Student Community Garden Planted

K. Patricia Bouweraerts
Students Working in Community Garden Image

Truckee Meadows Community College students work in the SGA Community Garden Club garden.

When alumna, then-student Asper McCown and staff members Sidney Sullivan and Helen Scott launched the official Student Government Association (SGA) Community Garden Club in the spring of 2017, they had big dreams for a green and budding garden at Truckee Meadows Community College.

Sullivan and Scott are co-advisors for the Community Garden Club.

The first small garden that the club nurtured was in a potted plant box located near the Welcome Center in the V. James Eardley Student Center. The plants came up fast, and soon outgrew their containers.

“For the first Student Center garden, the plantings were given away because they got to the point where they needed to be transplanted outdoors,” Sullivan said.

Garden Building Moves Outdoors

The Community Garden Club needed a boost to help them make their dream to grow produce a reality, and this year they received just the nudge they needed.

Truckee Tahoe Lumber Company donated all of the lumber for raised garden beds,” Scott said.

So the Community Garden Club expanded their horizons to what they had been thinking about all along, a large outdoor garden shared by the TMCC community.

“We received a $1,500 Faculty and Staff Innovation grant from the TMCC Foundation that we used for the fencing, the dirt, the hardware, and the chicken-wire cages to protect the seeds,” Sullivan said. “The birds can fly right over the fence and dig the seeds out, so the cages are needed to keep the seeds planted.”

There were three building days on April 6, 13, and 20. For the work sessions, Facilities Operations and Capital Planning members volunteered to loan equipment, and help the students learn how to use drills and other tools for building the raised beds.

A hardy core group of about eight to ten students have mighty green thumbs.

“They’ve been able to make most of our building days, even in blustery weather,” Sullivan said. “A couple of TMCC staff members have come and helped at each of the three building days, too.”

There are nine raised beds in the Student Community Gardens, located on the Dandini Campus, next to the wind energy turbines south of the Sierra Building. Eight of the beds are three feet by eight feet. One bed is six feet by six feet in size.

In addition to vegetables, they are also planting flowers.

“We’d like to make it a nice place to hang out,” Sullivan said.

The planning and planting day was held on Saturday, April 28. Club elections for the 2018–2019 academic year took place on that day, as well.

“Sixteen students helped on that day, including many Nevada Promise Scholar volunteers,” Sullivan said.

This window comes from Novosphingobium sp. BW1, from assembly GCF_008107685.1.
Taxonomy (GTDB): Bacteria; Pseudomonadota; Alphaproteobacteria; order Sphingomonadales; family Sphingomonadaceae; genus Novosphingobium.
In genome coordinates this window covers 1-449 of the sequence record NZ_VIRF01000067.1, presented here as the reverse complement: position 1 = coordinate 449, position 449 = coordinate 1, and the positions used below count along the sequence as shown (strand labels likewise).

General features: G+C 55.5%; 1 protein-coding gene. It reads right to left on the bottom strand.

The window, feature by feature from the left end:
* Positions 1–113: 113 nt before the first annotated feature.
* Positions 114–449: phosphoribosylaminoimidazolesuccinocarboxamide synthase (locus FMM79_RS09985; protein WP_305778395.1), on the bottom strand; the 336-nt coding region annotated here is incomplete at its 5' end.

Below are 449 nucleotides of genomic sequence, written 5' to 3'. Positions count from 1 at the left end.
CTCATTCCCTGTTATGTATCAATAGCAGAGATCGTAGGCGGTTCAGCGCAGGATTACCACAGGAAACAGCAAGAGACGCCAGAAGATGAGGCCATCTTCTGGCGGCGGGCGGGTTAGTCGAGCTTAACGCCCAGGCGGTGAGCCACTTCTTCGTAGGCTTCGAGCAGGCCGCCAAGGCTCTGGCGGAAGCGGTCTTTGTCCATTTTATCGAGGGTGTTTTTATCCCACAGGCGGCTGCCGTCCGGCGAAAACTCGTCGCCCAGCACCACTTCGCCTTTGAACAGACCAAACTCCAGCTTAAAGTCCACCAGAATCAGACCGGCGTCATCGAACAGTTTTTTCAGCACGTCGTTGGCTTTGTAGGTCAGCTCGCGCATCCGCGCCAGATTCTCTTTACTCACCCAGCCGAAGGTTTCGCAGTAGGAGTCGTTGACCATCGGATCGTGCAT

The Future is Green

Going forward, the students and their advisors are not expecting the grounds crew to complete any chores relating to the large garden. Staff and students of the TMCC community have volunteered to help with upkeep.

A drip system and timer will also help in maintaining the garden.

“There are no chores assigned to Facilities, or grounds-keeping staff members,” Scott said.

Sullivan expresses much appreciation for the expert support the club has received.

“Dave Murray and his staff have just been awesome,” Sullivan said. “They’ve been helping us with safety, and knowing what is feasible. Dave Murray even helped us with a couple of trips purchasing supplies. He’s helped provide the tools like drills, and supported us by teaching us how to use them.”

Produce grown in the garden will be shared with the college community.

“We found out from the Food Bank of Northern Nevada that we have permission to donate some of the produce to Wizard’s Warehouse,” Sullivan said. “We just need to ask students to remember to wash them.”

In the future, the club’s goals are to keep up the garden, host events such as a canning demonstration that they held last year, to gather for garden upkeep days, guest lecturers, and field trips to greenhouses in the region.

Growing Together

In addition to learning more about plants and growing food, there are added benefits for students.

“There are lots of good connections being made between faculty and students with information being shared about classes and academic paths,” Sullivan said. “And there are also connections made between students, where they tell each other about where to get support for coursework. These networks are good for student retention, as well.”

For more information about the SGA Community Garden Club garden, please contact Helen Scott in New Student Services at 775-673-7252.